If we attracted our per capita “fair share” of venture, it would be around 37% of $15 billion– $5.5 billion in first quarter.

The reason the best tech job centers are not in the Southeast has nothing to do with our talent; this much is clear. It has to do with our early stage capital. Early stage capital is what startups use to do their first scaling and hiring.

If you look at it broad strokes, that first $1 million of venture capital investment tends to go 70%-80% to jobs. That’s $700,000 of jobs, or 7 tech related jobs for one year. Let’s dive into that.

Good news: we start 2,000+ Atlanta tech companies here per year.

If 2,000  tech startups hire an average of just 2 people, we’d have an engine with 4,000 tech jobs a year.  We can quibble about how many startups we actually have, or about how many of them can afford to hire (which goes to investment as well as idea quality), but please stay with me on the simple power of a local, organic engine for great tech jobs like developers, front end developers, full stack marketers and inside software sales.

We can probably agree if the number of startups is 1000, 2500, 5000 or 10000, still the concept of the investable ones hiring 2 per year is the kind of math that makes sense for our growing region.

Year 1: 2000 startups x 2 jobs each = 4,000 net new Atlanta tech jobs that aren’t moving away and pay local taxes.
Year 2: 2000 new startups x 2 jobs each = + 4,000 more jobs.

You can play with this model with growth rates that suit your own assumptions around tech jobs in those startups, about failure rates in year 2 and 3, and about those that do succeed wildly and become big local hiring champs. No matter your assumptions, it becomes apparent in short order that local, organic tech job creation should be a top priority in addition to our other strategies of attracting jobs to our region.

So how do we get that growth?

The basic fundamental reality is that startups grow by having great ideas.  Those ideas attrac  support, first from friends and family.  Then sometimes from Angel investors—individuals. We have some of the best angels–ranked in the top 5 angel groups across the country.  New startups also need some good early customers–we have a terrific Fortune 1000 base, too! So far, so good. Then, startups turn to professional early stage investors,  which are venture capital funds.

Atlanta doesn’t rank in the Top 20 metros for venture investment.

And snap, this is where it gets tough for us in the Southeast and Atlanta. Cities like San Diego, Washington, Phoenix, and  Philly outrank us right now in venture just like they do in job growth–and that is no accident.

Despite a billion in investments from local VCs plus Google Ventures, Sequoia, NEA, etc., in the Southeast last first quarter, we still attract about 1% of the venture capital in the U.S. or less. It’s not that we don’t have firms here–we do; 30 at last count. Some of them are new, like my firm, Valor Ventures. Others are well established and/or have significant track records, like Noro Moseley Partners, TTV Capital, Fulcrum, Seraph, and Moseley Ventures.

Growing Atlanta tech jobs muscle

This is where we can continue to grow, improve, and keep turning the fly wheel of progress in Atlanta. It’s no secret that most of the money that venture capital investors use to invest in startups comes from institutions.  It’s not from individual people. It’s retirement programs. Foundations. Family offices. City pensions. Teacher pensions. Endowments. You get the idea.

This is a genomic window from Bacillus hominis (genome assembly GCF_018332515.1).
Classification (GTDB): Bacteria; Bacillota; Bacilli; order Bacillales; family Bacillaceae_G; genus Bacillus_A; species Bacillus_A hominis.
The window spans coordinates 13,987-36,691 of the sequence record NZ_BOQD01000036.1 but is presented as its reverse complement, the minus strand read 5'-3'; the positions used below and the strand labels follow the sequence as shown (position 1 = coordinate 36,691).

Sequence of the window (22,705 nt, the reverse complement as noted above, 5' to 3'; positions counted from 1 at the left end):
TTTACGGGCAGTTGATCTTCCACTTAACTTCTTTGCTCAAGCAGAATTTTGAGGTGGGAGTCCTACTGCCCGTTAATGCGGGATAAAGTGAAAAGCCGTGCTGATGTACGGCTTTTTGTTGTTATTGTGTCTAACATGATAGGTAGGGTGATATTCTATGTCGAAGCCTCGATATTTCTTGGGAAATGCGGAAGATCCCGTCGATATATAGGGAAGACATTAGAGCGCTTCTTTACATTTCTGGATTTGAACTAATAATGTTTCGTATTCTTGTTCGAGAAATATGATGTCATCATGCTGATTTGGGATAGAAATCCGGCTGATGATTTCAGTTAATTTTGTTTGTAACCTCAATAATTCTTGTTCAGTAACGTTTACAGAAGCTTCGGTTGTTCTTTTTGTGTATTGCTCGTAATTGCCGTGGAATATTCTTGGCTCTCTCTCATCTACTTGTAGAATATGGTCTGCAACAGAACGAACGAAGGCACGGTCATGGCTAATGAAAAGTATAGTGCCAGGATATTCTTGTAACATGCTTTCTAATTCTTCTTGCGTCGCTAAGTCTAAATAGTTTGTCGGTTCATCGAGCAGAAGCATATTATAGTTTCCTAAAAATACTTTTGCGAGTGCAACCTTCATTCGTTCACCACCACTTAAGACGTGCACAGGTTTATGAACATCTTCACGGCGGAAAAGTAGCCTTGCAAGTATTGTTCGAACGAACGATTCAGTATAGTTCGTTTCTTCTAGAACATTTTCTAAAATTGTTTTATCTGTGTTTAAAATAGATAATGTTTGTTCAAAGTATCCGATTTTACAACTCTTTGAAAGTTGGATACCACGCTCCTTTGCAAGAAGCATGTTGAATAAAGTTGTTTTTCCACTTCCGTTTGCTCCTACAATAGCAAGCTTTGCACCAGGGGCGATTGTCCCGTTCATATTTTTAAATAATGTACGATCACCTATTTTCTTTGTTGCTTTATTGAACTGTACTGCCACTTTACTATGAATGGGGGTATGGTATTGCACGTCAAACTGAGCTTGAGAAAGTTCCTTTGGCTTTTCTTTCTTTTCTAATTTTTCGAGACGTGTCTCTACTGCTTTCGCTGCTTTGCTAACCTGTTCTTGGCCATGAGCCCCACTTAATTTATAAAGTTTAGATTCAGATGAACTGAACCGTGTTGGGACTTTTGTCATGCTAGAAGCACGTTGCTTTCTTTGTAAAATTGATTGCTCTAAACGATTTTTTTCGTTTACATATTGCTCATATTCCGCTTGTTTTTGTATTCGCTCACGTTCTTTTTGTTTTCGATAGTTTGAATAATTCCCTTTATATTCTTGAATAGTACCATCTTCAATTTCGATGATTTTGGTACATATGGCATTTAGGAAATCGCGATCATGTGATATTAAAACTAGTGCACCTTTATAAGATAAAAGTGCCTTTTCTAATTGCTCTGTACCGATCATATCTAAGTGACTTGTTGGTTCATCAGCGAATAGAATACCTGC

So where does Atlanta’s pension, retirement and endowment money go?

Much of it does already go into typical allocation patterns. What that means is, most professionals who are managing retirement programs put around 10% into the high risk investment allocation bucket called “alternatives.”  The top tech job growth cities like Boston, San Diego, Austin and San Francisco all have city pension allocations with over 10% in alternatives right now, as one point of reference. They do 10-20%.

We could do this, but it’s not just about what we allocate. It’s where we allocate it to. For us to get the secondary job pop of venture capital being invested locally, we have to direct our investments to early stage venture capital based here in Atlanta.

Many of the biggest “plan creators” of venture capital investment programs for institutions have already designed plans that are heavily weighed toward huge funds (it’s easier) on the West and East Coasts. That leaves the Southeast out. You’ve probably heard about how our venture community was “left out” 20 years ago. True. We missed the onramp a few decades ago. What we should be talking about is how we bring it back. One thing Atlanta does well is transport. Let’s build a ramp right here to bring our investment dollars back where they belong.

Today, our venture capital asset allocation money is going West and East to create high paying tech jobs elsewhere. Places with higher costs of living and lower MOICs. Is that a good investment?

We could profit more from the incredible economy here locally while also creating more local tech jobs by demanding local early stage venture capital options for local institutional investors.  It’s just something we haven’t learned to ask for yet–and we should and could. The connection between early stage venture funds and tech jobs isn’t obvious, but once you see it–it’s inescapable. Early stage local funds are part of the solution to unlocking Atlanta’s brightest future. They are here today, as are the retirement and endowment programs. How do we bring them together?